The secret of good death writing is keeping the reader alive throughout.

Question markTo do that, you must first raise a question which begs to be answered by the end of the story.

In Thrillers, it’s something like ‘WTF’s gonna happen to the protagonist?’

In Murder-Mysteries, it’s ‘Who dunnit or Why’d they do it?’

In Sci-Fi… “Is this even possible?’

In Romance… ‘Is she gonna get laid?’

In Literary… ‘How elegant is the prose and what new Scrabble words can I pick up?’ (No wonder Literary is fading fast.)

3D2I’m going to use an example from my novel, No Witnesses To Nothing.

And, No, I’m not trying to sell you Blog-subscribers the book. I’ll give you a free digital copy if you sign my mailing list, because that way you’ll sell it for me by WOM. (That used to be Word-Of-Mouth. Now it’s Word-Of-Mouse. I like that term!)

The central question in No Witnesses is ‘Why did the informants have to be murdered?’ Not who. It’s obvious from the opening that the ghost dunnit, because it’s a ghost story. It’s based on a real ghost story that actually happened to me when I was a police officer and it scared the living shit out of me. But then ghost stories are supposed to do that and it makes for a good hook.

So the question keeps getting raised. ‘Why did the informants HAVE to be murdered?’ And it’s answered at the end of the book, which you have to keep reading in order to find out.

Book readerSo far, readers have been very positive; most turning around and reading it a second time. The best compliment that a fiction writer could ever have is ‘I couldn’t put it down!’ and I’ve got that from even those who don’t know me.

So that’s how to put life into a death story – raise the question of who or why they did it – which is what Murder Mysteries are about.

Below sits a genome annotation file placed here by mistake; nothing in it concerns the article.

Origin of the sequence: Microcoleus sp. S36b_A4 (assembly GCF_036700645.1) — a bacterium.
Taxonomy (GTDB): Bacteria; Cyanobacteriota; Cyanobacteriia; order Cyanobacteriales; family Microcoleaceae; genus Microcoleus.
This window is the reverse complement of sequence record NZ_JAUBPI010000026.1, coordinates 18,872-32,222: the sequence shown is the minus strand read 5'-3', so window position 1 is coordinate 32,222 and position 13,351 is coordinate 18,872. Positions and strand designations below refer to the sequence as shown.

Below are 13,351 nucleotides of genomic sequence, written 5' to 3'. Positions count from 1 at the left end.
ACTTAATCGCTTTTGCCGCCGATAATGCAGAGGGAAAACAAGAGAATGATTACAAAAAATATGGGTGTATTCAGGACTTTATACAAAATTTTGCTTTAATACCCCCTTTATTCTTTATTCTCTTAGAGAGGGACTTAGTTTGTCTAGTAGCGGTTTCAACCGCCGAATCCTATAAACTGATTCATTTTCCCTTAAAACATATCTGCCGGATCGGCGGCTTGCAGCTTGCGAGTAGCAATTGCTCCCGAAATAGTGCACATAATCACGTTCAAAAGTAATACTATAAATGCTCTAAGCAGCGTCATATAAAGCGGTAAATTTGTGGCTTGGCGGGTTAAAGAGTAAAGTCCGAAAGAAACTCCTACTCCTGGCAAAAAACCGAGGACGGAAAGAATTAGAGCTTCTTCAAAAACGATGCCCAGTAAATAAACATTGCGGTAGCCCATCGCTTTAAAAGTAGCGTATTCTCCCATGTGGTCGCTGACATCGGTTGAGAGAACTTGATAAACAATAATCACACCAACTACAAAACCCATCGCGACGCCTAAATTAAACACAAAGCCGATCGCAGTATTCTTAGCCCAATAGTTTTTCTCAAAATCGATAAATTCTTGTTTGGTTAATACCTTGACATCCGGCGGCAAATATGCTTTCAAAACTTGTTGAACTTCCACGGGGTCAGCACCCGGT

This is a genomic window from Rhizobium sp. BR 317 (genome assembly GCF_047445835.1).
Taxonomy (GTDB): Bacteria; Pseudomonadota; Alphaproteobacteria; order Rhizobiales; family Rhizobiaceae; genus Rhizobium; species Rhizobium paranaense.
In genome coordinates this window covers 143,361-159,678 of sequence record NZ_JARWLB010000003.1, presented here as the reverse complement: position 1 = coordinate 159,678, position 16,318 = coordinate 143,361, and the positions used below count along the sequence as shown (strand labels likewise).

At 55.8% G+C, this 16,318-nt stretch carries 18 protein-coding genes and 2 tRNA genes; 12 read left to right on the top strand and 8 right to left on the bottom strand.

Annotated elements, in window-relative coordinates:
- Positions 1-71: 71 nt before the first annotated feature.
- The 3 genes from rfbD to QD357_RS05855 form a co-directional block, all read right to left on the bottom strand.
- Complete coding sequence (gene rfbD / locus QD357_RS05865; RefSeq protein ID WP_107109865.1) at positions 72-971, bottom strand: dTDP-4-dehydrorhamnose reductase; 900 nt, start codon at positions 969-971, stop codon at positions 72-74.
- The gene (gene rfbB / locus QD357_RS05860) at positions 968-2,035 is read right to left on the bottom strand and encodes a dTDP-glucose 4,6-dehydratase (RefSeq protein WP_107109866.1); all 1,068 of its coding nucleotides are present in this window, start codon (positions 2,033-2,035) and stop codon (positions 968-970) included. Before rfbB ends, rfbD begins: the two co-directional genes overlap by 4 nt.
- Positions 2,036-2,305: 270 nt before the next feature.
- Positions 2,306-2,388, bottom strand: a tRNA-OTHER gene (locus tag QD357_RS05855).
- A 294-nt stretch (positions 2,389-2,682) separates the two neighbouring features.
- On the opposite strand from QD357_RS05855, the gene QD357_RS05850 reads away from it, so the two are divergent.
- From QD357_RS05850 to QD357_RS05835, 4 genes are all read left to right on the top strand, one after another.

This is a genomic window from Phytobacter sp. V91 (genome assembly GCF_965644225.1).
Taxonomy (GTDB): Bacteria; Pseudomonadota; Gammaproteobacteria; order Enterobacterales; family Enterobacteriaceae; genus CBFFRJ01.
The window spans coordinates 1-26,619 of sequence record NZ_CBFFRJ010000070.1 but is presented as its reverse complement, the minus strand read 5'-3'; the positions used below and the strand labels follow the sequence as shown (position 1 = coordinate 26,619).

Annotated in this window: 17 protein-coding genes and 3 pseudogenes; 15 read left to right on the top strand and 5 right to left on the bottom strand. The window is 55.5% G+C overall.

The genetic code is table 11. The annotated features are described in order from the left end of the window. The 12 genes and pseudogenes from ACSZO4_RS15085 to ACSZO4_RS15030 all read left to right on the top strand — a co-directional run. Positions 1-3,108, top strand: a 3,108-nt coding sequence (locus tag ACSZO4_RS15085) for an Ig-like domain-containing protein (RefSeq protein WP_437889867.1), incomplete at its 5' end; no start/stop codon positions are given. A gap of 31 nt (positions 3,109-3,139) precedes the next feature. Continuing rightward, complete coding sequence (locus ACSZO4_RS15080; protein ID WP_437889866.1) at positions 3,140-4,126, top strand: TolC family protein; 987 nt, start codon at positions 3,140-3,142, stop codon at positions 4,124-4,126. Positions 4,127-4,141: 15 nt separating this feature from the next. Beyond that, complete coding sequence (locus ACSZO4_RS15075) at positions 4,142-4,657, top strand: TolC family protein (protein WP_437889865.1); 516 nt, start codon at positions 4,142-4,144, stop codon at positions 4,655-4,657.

Agatha ChristieDo it repeatedly and delay the answer by throwing in red herrings with twists & turns. Like Agatha Christie did.

Blend this with some of the basics of story-telling; a good opening hook, realistic dialogue, limited use of adjective & adverbs, carefully placed descriptors, interesting characters, the suspension of disbelief, and that old thing of show & tell.

Show & tellRemember… You tell a story, not show it… and that’s for a whole other blog.

What do you think brings a story to life?

I’m dying to hear your words.


  1. Lauren

    With True Crime my interest is WHY the killer did it. Financial motives don’t hold interest unless the the author intimately acquaints me with the victim and the loved ones who go from being US to THEM, and leads me from the victim’s normal last days/day to the stone-in-the water reaching all the shores of what they left behind.. With someone who kills an acquaintance for emotional reasons, or someone who kills a stranger for internal reasons we want the author to put us in the killer’s head. We need to know WHY.
    Same with fiction, but fiction allows the writer to create the history that explain the drives and delineate the thoughts leading up to the crime and thruout it. We just want to UNDERSTAND aberrations that frighten us, and if a fiction writer can gradually make sense of the senseless we are rapt. Finishing a good crime novel should be finally shutting off the the reading light you left on all night while you read it.
    (finishing a good Sci-Fi novel should have you installing a nightlight… a good Romance should have you acting like a newlywed if you’re with someone or making an internet dating profile if you’re not…a good Classic should have you doing just as Garry suggested, learning archaic skills and taking advantage of giveaway prices in silver sets & dinner sets & crystal glasses ..)
    But if Crime Fiction is your thing, you have to make your victims someone the reader knew personally, then throw heart & soul into being the prosecutor – or the defense – or the unbiased shrink – or just the factfinder for the killer.


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